Converge Steps Out From the Shadow of 2001 Masterpiece "Jane Doe"

Converge, Axe to Fall (Epitaph)

With Axe to Fall, Boston's Converge finally step out from the shadow of their landmark 2001 album Jane Doe. The band's last two records have felt like unavoidable responses to that early masterpiece of roiling, turbulent therapy hardcore: You Fail Me, from 2004, slowed down and retreated from its predecessor's epic, abstract expansiveness for short, muscular bursts of more conventional (but still seething) hardcore fury; No Heroes, from 2006, was just too much like Jane Doe in form and content for comfort, even if "Grim Heart/Black Rose" did surpass its counterpart, the title track from Jane Doe.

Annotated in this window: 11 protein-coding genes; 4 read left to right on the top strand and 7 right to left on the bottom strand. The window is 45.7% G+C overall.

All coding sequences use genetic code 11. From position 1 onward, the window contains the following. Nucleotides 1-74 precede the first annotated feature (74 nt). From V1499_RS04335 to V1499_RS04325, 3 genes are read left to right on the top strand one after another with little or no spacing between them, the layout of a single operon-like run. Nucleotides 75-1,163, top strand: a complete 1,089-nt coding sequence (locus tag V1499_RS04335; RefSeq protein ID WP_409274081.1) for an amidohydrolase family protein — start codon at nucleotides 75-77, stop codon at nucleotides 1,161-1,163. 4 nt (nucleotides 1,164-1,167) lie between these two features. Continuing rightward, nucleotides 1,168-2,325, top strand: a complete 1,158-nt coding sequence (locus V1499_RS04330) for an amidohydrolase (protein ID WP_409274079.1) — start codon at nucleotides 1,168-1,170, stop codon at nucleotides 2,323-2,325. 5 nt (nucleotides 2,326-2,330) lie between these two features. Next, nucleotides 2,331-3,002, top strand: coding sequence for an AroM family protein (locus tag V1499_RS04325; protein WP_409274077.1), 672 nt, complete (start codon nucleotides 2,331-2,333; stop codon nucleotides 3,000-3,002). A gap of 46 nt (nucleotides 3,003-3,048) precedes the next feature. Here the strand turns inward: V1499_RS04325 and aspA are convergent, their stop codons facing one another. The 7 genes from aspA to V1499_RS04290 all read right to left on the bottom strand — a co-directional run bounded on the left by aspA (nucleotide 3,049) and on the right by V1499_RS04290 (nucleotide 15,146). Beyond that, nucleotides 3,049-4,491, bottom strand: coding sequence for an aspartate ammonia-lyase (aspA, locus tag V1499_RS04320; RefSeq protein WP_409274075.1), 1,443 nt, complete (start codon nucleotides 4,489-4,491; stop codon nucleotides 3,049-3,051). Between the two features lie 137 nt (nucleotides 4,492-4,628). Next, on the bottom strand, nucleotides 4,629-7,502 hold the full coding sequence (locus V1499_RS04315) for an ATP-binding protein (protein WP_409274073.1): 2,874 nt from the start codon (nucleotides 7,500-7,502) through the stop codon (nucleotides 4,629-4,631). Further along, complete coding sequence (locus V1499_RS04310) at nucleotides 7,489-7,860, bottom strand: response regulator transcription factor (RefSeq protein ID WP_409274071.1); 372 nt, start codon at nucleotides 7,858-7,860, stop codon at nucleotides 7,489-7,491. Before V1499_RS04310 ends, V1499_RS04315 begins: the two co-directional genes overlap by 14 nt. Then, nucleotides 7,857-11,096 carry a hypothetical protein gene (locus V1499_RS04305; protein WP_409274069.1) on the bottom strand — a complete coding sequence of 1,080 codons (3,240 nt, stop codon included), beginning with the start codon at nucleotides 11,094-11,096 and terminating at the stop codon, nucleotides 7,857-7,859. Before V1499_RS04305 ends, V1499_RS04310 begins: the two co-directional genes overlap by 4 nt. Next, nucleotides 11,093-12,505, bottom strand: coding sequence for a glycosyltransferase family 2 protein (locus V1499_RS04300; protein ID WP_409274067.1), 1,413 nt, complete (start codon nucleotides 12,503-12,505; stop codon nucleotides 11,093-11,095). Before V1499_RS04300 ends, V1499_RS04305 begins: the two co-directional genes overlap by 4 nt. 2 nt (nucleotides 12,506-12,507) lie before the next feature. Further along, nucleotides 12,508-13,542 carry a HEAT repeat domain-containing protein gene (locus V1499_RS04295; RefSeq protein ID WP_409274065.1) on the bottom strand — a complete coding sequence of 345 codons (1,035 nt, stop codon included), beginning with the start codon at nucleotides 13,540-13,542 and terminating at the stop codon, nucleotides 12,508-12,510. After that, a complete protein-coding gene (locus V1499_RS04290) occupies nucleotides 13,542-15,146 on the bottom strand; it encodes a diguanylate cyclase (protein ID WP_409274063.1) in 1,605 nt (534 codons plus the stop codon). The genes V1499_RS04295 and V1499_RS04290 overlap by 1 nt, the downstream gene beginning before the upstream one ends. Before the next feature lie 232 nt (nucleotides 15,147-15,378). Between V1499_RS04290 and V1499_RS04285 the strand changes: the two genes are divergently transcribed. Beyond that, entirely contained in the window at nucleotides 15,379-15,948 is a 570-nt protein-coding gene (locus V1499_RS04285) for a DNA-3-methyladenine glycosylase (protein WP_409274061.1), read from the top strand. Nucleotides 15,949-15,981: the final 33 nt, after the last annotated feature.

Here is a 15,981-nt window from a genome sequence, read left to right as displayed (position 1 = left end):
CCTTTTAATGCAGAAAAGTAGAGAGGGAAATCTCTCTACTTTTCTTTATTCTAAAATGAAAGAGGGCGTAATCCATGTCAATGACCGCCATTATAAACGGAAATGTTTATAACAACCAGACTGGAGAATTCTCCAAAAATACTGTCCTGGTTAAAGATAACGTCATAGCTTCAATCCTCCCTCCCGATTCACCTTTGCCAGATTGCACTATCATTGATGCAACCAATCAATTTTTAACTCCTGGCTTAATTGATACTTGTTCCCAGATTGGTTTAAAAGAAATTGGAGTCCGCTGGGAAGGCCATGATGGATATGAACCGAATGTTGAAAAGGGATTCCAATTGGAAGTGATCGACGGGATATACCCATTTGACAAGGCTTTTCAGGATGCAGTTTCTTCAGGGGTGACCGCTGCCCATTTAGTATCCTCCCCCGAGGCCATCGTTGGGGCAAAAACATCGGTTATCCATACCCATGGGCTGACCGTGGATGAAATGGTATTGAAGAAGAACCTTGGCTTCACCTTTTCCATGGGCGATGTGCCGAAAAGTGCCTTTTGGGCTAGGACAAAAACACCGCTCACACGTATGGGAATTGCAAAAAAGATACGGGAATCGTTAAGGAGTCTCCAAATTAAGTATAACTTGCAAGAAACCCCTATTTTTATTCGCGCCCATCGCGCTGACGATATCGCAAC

There's no radical reinvention on Axe to Fall, unless you count the last two tracks, the Tom Waits/Nick Cave-style dirge "Cruel Bloom," with a guest vocal by Steve Von Till of Neurosis, and the apocalyptic closing ballad "Wretched World." (Those experiments aren't entirely successful, and their placement at the end suggests Converge knew it—some listeners may just crop the songs off their iPods.) There are new embellishments, in particular the increased frequency and energy of slashing, high-pitched metal guitar leads from Kurt Ballou. The digressions into opposite directions—barbed-wire guitar heroics and folk-tinged funeral marches—pace the otherwise furious intensity of "Effigy," "Losing Battle," and "Dead Beat" so that Axe to Fall succeeds as both a summing up and as a signpost of new directions—a culmination of Converge's almost-20-year career so far with a couple of teasers about where they might go next. But mostly it's just a fresh, new Converge album, unburdened by the associations that limited You Fail Me and No Heroes and open to breathtaking new possibilities.